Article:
Increasingly, it seems that most religious institutions and spirituality coaches are designed to exploit and extract rather than serve and encourage. What are your thoughts on being able to explore realms of divinity without succumbing to capitalist or political agendas? Have you found a spiritual path of routine that works for you? Do you think religion should be more personal, or aligned to community?

The contemporary manifestation of spirituality is like an organised religion that has fragmented. I feel a way about some of these fragments, such as the recent rise of witches, burning unethically harvested palo santo and sage during expensive retreats with cacao ceremonies and somehow also always have a product to sell. As someone who has dealt with illness and death, I am acutely aware of how extractive and inaccessible the world of healing can be. But I don’t place the blame on the individuals for taking part in performative spirituality. Somewhere there is a need for human connection. This need presents itself as a symptom of the difficult times we have entered into in the new decade, along with the fact that survival is of essence. We have been told to turn our individual condition into a brand, and many have listened. In this process, spirituality became brandable, but so did pain, trauma, illness, gender. My way of disconnecting from this has been fabricating my own century to live in, from pieces of the past/present/future that reflect my inner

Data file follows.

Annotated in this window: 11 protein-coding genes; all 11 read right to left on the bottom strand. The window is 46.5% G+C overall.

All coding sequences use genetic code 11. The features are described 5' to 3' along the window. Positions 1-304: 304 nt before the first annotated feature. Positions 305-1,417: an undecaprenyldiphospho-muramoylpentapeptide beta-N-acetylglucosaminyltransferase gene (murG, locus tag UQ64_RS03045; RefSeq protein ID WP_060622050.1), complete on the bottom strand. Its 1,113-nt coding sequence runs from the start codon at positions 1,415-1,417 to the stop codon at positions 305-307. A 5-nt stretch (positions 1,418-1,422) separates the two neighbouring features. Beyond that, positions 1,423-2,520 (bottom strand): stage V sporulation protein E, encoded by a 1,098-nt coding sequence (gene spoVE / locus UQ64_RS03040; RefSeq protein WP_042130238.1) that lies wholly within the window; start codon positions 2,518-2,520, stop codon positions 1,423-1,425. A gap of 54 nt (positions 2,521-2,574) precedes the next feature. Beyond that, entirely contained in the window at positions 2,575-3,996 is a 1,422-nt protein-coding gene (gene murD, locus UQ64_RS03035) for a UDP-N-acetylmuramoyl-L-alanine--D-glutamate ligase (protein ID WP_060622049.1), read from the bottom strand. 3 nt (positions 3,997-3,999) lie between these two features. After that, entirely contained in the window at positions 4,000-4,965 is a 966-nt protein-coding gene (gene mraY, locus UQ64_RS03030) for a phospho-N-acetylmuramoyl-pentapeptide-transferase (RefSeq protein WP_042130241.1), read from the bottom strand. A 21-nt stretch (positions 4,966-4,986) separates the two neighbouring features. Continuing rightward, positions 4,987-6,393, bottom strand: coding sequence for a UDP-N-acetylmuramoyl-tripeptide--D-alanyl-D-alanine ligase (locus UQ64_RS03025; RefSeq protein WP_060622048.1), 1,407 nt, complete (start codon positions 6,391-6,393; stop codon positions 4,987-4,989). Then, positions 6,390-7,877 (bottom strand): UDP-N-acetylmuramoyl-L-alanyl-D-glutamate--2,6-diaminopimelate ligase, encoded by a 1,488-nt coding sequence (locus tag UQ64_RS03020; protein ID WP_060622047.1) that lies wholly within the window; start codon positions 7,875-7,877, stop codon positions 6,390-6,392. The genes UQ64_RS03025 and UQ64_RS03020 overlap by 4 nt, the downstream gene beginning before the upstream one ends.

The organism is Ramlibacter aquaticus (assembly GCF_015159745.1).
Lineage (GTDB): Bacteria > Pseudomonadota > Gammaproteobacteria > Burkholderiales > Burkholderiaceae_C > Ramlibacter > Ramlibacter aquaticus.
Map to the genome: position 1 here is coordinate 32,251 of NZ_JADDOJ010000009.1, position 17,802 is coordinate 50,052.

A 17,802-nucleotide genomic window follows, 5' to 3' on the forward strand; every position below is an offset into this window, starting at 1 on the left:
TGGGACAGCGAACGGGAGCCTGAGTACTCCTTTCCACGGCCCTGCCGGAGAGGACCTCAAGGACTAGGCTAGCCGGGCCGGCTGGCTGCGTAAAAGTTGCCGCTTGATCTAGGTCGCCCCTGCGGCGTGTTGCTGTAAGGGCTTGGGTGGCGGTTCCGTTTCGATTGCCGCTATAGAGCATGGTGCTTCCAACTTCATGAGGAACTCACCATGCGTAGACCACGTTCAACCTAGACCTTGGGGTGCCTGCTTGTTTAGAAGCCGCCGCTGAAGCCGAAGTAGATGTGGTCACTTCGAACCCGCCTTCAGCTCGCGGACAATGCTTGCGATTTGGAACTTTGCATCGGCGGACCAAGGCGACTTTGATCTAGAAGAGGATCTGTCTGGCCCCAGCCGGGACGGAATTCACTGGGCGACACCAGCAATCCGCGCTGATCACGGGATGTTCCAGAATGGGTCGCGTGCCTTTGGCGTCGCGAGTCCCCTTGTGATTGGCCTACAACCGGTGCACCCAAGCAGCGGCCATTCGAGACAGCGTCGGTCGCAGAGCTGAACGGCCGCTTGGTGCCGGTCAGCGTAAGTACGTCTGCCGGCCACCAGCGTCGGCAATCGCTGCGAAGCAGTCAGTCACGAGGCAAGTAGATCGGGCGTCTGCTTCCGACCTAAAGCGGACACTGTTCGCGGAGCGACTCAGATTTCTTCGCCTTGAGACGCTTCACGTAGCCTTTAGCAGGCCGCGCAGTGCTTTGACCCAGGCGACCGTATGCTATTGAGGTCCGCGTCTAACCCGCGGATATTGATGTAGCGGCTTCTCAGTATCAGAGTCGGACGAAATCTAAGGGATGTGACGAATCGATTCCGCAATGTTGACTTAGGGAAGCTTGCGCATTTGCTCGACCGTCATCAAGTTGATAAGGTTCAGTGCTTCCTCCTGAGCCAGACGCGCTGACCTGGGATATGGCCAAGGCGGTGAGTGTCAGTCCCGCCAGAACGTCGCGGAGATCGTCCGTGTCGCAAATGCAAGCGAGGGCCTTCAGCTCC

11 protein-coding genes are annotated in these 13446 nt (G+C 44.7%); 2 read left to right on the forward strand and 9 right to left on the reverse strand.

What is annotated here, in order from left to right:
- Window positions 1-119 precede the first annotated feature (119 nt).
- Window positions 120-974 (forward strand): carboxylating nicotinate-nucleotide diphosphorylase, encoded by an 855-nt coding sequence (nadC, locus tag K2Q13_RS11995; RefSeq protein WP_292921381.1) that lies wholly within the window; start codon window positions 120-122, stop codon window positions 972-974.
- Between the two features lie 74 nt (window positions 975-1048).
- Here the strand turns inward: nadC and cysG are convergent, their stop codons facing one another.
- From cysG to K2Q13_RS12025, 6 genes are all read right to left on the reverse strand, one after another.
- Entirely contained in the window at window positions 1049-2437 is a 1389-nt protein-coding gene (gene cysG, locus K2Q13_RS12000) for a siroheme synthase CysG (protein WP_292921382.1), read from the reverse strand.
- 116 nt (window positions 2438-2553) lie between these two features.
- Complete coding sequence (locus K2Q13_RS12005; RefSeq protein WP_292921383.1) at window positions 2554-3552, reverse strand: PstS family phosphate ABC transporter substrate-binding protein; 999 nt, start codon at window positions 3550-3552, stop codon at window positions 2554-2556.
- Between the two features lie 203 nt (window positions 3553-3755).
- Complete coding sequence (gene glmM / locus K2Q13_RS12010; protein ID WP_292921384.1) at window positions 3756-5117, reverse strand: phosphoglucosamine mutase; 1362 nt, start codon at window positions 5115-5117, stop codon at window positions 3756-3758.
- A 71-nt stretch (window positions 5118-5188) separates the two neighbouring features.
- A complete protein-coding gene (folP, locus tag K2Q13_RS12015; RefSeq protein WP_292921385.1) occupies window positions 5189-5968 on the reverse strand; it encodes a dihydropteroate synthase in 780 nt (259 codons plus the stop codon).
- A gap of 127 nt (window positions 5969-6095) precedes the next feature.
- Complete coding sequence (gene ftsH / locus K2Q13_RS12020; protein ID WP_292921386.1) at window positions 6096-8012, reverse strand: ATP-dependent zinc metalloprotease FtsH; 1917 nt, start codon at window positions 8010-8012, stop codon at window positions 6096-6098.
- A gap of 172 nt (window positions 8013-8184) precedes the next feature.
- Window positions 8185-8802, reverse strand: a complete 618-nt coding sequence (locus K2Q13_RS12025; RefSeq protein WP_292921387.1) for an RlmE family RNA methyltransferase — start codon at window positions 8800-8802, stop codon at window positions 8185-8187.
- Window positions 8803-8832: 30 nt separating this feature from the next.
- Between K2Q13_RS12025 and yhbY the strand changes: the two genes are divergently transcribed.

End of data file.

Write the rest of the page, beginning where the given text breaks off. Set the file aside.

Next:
poetry. This is admittedly escapist but it is also a way to still believe in truth, which has otherwise also fragmented.

The Earthly Body

The earthly body, born of love, in time forgiven, shorn of vows.The fear within is a heavy shroud that folds in layers, grows around

With an emptiness comes a space for filling. What has been added to your life recently? With that, what has been shed?

Just as I was finishing the album, we moved into a new place. There is an incredible Aries skull emerging from the stucco carvings on the front of the house, a symbol of rebirth and my star sign. The apartment also came with a rather unhinged collection of 1600 cookbooks, and getting rid of them is a work in progress. With the album being finished, I shed some layers of protection, and feel more prepared to interact with this century.

Hermanova’s debut album “In Death’s Eyes” is available for streaming and purchase on vinyl here.

*Header ©Spyros Droussiotis. Images courtesy of the artist.